Look in the classified section of USA Today and other leading newspapers for companies that sell frequent flyer points.
4. Buy an Upgrade
If you don't have the miles or the status to get to the front of the plane without paying, you can get away with upgrading for less. Many airlines offer standby upgrades that allow you to upgrade a coach ticket on the day before or the day of your flight. For example, Delta and America West offer reasonably priced upgrades, starting at $100 per flight leg, and low-cost carriers ATA and AirTran offer upgrades on their already low fares, starting at $30 or $35 per leg (at the time of this article). Check with your airline to determine when you can confirm an upgrade and how much it will cost.
5. Buy Full-Fare Economy Tickets
You can also get upgraded for free if you are willing to pay for the most expensive coach tickets. US Airways offers GoFirst fares, which are full-fare economy tickets that receive automatic upgrades to first-class on a space-available basis. America West also offers fully refundable fares in economy class Y that include free upgrades. Several other airlines have similar policies, but the upgrades are limited to elite flyers.
Full-fare economy tickets are significantly more expensive than deep discounted economy and sale fares. However, they are less expensive than buying a first-class ticket, and in that way they can be handy for travelers who want upper class at a lower cost.
6. Fly Airlines with cheap Upper Class
As a last resort, you can always buy a first- or business-class ticket. If you don't want to take out a second mortgage to do so, you should choose your airline wisely. America West claims that its first-class fares are 40 to 70 percent lower than the industry average, and its cheapest upper-class fares start at $189 each way. US Airways and Delta have capped one-way first-class fares as part of their simplified pricing structure. US Airways' domestic GoFares are at most $499 each way, and Delta's domestic Simplifares won't cost more than $599 each way. You can also try low-cost carriers with upper-class cabins, such as ATA and AirTran, for lower prices as well.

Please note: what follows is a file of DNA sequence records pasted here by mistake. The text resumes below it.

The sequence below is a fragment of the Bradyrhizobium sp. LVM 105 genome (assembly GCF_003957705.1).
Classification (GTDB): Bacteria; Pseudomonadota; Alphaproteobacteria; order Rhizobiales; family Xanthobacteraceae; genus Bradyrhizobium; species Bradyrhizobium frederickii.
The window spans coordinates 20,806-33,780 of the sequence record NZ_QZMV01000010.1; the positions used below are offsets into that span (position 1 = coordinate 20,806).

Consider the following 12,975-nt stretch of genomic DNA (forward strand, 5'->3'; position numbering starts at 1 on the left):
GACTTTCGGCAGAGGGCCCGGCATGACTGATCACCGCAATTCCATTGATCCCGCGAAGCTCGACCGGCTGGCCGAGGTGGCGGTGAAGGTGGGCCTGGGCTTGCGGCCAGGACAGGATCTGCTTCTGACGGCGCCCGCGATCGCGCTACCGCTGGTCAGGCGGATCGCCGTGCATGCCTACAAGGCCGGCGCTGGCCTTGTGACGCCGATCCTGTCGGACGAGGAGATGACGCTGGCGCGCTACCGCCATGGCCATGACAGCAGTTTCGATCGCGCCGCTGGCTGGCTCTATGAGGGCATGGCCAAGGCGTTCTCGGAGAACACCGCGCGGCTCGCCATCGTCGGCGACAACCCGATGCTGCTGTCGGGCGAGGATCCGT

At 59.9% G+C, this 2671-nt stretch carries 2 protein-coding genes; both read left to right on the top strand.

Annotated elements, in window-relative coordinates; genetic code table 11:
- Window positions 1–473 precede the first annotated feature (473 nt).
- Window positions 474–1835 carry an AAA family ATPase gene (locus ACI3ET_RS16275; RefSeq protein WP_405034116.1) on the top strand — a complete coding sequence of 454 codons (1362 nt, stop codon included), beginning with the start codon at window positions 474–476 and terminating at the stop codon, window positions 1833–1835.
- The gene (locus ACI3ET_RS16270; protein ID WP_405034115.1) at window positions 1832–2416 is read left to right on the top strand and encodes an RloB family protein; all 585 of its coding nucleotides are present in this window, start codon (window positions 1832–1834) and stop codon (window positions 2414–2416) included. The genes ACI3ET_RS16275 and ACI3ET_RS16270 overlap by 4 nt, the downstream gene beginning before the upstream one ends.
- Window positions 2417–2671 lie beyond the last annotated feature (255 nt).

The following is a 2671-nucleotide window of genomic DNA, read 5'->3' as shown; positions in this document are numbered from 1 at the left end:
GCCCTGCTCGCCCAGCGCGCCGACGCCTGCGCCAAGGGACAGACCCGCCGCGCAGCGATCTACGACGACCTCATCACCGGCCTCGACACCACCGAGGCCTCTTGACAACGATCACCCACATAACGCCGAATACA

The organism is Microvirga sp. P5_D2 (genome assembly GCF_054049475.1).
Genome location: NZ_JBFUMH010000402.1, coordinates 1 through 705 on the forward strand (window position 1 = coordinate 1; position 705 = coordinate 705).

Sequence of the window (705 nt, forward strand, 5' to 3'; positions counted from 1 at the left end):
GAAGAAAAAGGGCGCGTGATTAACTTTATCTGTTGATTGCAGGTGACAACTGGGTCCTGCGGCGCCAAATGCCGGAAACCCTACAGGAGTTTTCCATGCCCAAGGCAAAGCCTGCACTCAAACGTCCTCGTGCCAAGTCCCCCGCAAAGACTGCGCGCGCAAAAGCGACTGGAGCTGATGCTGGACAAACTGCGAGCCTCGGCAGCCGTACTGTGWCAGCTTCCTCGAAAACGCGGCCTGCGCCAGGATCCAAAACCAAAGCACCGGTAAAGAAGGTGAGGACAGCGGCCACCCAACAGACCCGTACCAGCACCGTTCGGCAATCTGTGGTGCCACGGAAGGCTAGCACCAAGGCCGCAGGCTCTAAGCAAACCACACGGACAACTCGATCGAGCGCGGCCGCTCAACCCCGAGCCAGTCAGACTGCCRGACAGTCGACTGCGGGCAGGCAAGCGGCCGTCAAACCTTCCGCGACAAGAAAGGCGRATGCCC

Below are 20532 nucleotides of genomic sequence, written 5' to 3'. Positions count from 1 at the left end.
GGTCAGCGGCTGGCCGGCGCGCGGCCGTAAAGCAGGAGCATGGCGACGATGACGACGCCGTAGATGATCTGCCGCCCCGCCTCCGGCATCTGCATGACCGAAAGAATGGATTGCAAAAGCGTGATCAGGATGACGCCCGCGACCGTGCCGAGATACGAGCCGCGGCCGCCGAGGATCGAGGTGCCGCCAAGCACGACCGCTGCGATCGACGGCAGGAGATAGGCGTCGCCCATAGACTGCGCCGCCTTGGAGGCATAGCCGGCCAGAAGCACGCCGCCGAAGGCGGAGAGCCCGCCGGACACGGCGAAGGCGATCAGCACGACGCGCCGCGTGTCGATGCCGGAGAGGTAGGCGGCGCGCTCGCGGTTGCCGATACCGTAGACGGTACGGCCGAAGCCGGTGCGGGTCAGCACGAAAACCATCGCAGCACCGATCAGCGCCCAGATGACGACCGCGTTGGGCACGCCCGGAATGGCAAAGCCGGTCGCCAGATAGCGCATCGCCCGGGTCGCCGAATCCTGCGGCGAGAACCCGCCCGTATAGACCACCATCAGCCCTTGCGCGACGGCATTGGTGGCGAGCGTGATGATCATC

7. Ask for a 'comp' to First or Business Class
This is the cheapest way to sit up front, but definitly the hardest. Simply ask the gate agent for a 'complimentary' upgrade to Business or First Class. Don't wait until you're on the plane, the flight attendents do not have the authority to grant your request, only the supervising gate agent, so ask before boarding begins. I have used this technique several times over the years and it will work on occasion. A few years ago, a friend of mine and his wife were bumped to Business Class in Dallas to London on British Airways.
Earlier this year, I asked a gate agent in Minneapolis for the upgrade and although I was declined, I learned some valuable information. She informed me the flight wasn't full in economy, so she was not allowed to move me to business. She explained that if there was a waiting list for economy seats, she could've moved me to Business class so accomodate another paying passenger in coach class.
Here are some tips that will make this technique work smoother and perhaps more often.
A long time ago, gate agents would upgrade travel agents to First or Business Class on a regular basis because we're industry partners. However, now the airline industry has a more hostile view of travel agents and this technique usually doesn't work for travel agents. If you're thinking about getting a travel agent card so you can sit up front, forget it. There are other perks for travel agents, but this isn't one of them.
Sit in the front of the plane
Obviously, the most economical solution is to fly in coach class. However, putting these tips to practice can move you forward in the plane to the more roomy and comfortable seats with a Business or First Class ticket.
David Tinney is an acclaimed author, entrepreneur and humanitarian. He entered the travel industry in 1991, opening his own retail agency specializing in selling consolidator airline tickets. In 2002, he broke silence and began revealing secrets of the travel industry in his best selling ebook, Why Not Fly For Free.